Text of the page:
Rachel Niccoll who retired from the NYPD in 2009 with a medical pension package that pays her 66,083 a year plus benefits, recently completed the Escape from Alcatraz Triathlon. An anonymous letter, signed “concerned citizen”, was sent to the Daily News and a portion of it reads,
Niccoll, 44, suffered a knee injury on the job. She has, since retirement, been able to participate in several grueling sports events which many able body full duty (members of the service) would have a hard time participating much less finishing,” the letter read.
Why am I doing this? Many truly deserving individuals have been denied or put through the ringer to get their benefits.”
The New York City Police Pension Fund confirmed Niccoll received the disability pension but refused to reveal the nature of her injury. This makes sense if you understand that these institutions are entirely self-serving and admitting that even one of their officers is actively committing fraud can be detrimental to everyone who has been medically retired.
An online record showed that just three years after retiring, Rachel competed in the 2012 Harryman triathlon and placed 50th at the 2013 Escape from Alcatraz Triathlon. Niccoll has competed in at least eigtht different events including one in Ireland and one in Thailand. Numerous photos of her at the finish line have been posted online. Pretty impressive for some who was medically retired after a knee injury, as impressive as it is, Niccoll doesn’t stop there. She continued to display extra-ordinary athleticism and physical ability by competing in 15 separate running competitions in New York from 2013-2015.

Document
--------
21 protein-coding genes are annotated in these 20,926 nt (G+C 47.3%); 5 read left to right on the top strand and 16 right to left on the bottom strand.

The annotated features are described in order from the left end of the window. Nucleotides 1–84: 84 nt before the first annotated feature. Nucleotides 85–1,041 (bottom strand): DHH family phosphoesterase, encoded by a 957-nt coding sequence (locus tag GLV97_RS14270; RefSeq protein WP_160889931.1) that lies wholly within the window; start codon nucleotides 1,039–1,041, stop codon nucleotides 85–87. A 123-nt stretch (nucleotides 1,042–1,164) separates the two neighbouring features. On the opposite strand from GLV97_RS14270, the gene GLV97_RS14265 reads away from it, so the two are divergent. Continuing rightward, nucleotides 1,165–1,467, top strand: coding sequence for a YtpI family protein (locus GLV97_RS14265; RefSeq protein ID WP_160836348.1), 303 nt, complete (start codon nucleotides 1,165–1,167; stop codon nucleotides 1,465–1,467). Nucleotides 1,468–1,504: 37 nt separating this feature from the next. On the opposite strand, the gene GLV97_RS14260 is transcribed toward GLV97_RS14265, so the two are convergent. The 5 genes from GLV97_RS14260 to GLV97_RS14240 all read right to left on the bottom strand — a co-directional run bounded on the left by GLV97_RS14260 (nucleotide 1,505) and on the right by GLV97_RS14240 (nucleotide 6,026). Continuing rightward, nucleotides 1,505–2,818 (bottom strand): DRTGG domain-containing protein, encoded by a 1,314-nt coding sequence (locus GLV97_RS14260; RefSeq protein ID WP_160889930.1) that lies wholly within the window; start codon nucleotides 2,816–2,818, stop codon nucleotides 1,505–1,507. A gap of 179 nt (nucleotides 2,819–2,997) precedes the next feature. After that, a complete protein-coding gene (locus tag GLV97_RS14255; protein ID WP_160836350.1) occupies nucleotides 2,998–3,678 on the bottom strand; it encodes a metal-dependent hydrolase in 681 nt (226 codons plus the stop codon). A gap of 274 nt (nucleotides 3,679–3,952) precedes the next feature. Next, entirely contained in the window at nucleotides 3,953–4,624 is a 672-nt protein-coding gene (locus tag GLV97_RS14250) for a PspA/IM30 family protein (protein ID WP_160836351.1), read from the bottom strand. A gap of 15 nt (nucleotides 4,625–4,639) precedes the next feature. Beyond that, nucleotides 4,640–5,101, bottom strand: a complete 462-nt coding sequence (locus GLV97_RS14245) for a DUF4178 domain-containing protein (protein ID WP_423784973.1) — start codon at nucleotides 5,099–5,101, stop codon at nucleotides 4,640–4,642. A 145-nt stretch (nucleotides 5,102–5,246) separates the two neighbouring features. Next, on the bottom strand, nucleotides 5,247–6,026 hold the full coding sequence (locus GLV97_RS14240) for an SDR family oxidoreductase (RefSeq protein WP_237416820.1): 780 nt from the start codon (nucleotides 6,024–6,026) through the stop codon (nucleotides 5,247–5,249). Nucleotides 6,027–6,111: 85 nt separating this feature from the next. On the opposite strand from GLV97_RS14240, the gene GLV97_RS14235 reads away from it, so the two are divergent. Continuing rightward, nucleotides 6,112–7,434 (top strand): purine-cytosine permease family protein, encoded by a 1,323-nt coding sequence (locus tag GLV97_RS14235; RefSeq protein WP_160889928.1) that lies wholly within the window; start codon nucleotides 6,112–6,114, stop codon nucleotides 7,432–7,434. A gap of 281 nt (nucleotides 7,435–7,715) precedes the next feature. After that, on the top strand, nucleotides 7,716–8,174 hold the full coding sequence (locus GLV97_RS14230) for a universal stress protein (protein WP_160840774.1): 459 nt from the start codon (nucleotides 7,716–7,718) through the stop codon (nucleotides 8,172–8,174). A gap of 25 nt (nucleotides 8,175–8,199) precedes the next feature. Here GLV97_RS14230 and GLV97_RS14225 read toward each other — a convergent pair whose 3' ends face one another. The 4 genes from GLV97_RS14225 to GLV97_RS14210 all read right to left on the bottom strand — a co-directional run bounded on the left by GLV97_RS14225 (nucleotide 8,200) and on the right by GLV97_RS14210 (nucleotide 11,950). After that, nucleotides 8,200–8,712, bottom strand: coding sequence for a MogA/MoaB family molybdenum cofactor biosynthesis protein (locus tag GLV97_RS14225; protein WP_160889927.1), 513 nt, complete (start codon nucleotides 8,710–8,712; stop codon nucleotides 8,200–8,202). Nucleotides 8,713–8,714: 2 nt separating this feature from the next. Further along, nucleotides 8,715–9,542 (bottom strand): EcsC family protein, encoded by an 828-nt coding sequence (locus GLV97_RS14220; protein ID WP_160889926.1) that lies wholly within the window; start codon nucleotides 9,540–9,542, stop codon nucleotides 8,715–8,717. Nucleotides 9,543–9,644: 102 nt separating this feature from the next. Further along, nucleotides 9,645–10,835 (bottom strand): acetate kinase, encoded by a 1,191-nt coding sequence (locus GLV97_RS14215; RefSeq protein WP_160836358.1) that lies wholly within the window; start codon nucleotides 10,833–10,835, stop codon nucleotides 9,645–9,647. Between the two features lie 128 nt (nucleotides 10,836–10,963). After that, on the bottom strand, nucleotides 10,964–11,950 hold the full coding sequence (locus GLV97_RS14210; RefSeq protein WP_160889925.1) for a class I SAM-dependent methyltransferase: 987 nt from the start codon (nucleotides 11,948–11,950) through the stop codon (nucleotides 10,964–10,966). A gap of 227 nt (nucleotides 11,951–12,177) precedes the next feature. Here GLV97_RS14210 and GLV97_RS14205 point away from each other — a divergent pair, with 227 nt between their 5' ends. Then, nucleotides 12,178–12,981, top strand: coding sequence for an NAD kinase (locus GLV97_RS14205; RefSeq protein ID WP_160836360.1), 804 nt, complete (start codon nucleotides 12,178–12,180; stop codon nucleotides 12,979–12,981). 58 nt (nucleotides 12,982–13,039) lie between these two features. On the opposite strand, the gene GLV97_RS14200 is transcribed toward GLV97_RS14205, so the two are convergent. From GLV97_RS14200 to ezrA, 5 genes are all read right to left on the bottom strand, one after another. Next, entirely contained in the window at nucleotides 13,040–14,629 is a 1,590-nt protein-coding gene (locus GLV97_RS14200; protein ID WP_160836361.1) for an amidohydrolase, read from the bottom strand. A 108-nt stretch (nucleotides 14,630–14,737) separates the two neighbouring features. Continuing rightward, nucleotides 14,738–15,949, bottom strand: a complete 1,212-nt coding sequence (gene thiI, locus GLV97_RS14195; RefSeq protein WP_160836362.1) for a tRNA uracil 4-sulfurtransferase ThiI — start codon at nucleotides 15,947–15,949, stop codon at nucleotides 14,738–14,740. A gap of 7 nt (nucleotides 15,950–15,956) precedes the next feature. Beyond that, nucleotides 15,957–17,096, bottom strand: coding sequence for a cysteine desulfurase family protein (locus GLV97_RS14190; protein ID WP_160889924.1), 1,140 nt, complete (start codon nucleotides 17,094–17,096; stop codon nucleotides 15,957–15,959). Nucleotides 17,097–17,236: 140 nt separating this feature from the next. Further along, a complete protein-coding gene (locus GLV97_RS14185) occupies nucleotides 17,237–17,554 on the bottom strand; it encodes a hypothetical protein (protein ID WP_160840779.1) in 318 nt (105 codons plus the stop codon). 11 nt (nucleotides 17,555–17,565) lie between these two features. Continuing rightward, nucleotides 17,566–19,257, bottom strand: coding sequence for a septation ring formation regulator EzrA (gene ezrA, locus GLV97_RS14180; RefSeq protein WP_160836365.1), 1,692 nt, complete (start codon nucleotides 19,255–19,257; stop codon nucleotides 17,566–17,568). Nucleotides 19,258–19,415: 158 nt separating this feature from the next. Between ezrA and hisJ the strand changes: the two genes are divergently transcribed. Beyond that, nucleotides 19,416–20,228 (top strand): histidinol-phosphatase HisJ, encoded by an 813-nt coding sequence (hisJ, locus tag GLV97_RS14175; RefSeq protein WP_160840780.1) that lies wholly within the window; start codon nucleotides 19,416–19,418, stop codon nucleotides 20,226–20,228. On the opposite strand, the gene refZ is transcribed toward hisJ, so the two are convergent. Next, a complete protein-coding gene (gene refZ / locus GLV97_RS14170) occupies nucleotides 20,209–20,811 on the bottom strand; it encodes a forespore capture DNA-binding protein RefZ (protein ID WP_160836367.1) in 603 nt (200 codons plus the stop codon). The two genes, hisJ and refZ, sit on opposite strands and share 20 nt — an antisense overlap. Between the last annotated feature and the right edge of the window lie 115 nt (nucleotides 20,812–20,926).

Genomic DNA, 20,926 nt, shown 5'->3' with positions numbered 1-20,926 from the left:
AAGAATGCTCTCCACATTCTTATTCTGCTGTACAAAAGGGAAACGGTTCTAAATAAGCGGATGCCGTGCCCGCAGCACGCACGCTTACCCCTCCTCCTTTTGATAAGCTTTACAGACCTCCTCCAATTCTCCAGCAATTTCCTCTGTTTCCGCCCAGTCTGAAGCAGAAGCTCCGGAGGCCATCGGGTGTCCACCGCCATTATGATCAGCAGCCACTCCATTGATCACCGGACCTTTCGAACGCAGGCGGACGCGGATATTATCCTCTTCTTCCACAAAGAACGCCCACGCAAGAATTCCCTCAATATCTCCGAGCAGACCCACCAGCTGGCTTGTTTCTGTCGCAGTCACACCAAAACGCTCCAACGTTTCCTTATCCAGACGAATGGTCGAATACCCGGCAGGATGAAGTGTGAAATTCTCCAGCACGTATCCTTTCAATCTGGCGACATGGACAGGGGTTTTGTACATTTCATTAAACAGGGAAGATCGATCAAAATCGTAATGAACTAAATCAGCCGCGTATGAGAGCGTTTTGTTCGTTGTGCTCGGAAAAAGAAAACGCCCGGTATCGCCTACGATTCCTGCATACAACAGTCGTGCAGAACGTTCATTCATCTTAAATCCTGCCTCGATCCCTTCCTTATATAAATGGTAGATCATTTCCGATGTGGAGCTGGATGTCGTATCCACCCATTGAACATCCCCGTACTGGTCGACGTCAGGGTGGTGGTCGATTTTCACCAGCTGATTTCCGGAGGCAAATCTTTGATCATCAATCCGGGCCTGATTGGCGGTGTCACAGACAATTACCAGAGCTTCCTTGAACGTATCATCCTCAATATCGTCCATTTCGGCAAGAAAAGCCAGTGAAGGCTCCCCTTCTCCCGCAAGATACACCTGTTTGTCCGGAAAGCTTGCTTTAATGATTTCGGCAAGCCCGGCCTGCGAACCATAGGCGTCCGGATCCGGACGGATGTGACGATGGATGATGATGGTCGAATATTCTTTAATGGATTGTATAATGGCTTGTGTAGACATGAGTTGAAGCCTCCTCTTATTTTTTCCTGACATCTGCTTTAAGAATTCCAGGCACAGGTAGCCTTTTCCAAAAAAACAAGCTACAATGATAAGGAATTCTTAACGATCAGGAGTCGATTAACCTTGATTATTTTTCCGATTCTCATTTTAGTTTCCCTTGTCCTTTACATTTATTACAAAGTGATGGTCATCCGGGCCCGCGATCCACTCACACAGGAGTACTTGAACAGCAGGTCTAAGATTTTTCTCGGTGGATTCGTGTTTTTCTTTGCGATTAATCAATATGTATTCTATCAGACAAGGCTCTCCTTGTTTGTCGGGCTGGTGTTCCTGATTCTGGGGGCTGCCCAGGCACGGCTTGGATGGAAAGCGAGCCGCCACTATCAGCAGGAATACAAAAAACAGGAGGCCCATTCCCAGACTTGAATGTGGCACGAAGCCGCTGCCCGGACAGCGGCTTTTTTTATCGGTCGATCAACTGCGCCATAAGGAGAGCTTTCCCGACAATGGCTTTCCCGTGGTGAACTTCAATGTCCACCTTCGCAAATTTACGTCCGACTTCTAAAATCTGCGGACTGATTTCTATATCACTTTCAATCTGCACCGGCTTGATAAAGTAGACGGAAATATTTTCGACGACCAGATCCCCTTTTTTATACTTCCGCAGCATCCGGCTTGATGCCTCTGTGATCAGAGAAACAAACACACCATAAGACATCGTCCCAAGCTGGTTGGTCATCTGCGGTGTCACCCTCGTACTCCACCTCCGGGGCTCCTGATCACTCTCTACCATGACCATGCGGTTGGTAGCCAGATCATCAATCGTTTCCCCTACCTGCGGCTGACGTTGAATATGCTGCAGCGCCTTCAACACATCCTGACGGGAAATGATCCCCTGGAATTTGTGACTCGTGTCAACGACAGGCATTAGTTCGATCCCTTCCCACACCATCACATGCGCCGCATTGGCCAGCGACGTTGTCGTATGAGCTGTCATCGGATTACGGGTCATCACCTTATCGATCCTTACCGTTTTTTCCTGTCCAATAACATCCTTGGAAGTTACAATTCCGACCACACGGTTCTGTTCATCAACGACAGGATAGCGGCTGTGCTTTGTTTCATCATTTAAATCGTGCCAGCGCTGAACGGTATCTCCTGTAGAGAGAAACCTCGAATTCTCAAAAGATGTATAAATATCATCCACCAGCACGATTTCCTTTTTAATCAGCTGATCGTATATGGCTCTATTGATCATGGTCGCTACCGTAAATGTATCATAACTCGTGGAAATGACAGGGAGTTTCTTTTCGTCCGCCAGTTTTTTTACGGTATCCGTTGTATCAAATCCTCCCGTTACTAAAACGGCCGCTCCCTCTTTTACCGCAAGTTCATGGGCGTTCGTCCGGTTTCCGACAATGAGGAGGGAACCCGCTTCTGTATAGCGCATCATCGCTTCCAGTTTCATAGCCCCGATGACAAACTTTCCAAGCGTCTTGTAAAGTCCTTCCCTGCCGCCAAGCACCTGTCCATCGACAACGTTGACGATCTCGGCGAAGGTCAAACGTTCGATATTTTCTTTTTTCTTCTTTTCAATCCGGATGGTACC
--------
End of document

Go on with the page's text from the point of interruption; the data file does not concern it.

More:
It might not continue to be smooth sailing for Niccoll. Under pension rules, the department has the right to order retirees with disability pensions, who spent less than 20 on the force, to return for a follow-up physical. This is to make sure they are still disabled. Rachel Niccoll isn’t shy about her triathlon achievements and it shouldn’t be hard to prove that she is no longer disabled by her injury. Believe it or not Rachel is not the only officer who has been medically retired due to an injury only to begin intense physical undertakings.
Derek Huebner, a former NYPD officer, retired in 1996 after sustaining an injury to his shoulder during chase. He was a cop less than six years, yet he maintains a medical pension of over forty thousand dollars. His injury made it unable for him to do police work but left him perfectly capable to pursue full-time body building. He claims there is nothing illegal about lifting weights while receiving a pension and he is correct but receiving a pension for a non-existent injury is known as fraud. Fraud is illegal and makes Huegner a thief.
Christopher DePaolis was medically retired after a knee injury sustained in a foot chase. Shortly after, he moved to Florida, took up distance running and accepted a position as a full-time sheriffs deputy for the Broward County Sheriffs Department. He receives eighty thousand from his retirement pension and his current deputy salary is $52,000 annually. Like the other disabled athletes highlighted here DePaolis provided plenty of evidence that he is not disabled and his case has been referred by the pension board for review. The Broward County Sheriffs Department is conducting a review as well.
The DOI has also opened up a probe into the NYPD pension program. They have already visited the NYPDs medical offices and are looking for more cases that are similar to Depaolis retirement. In fact, his case was what started the investigation in the first place.
These greedy pigs weren’t satisfied with accepting stolen money to harass drug users and the homeless, they wanted to continue accepting these ill-gotten gains using minor injuries as excuses to pursue athletic endeavors at the expense of the tax payer.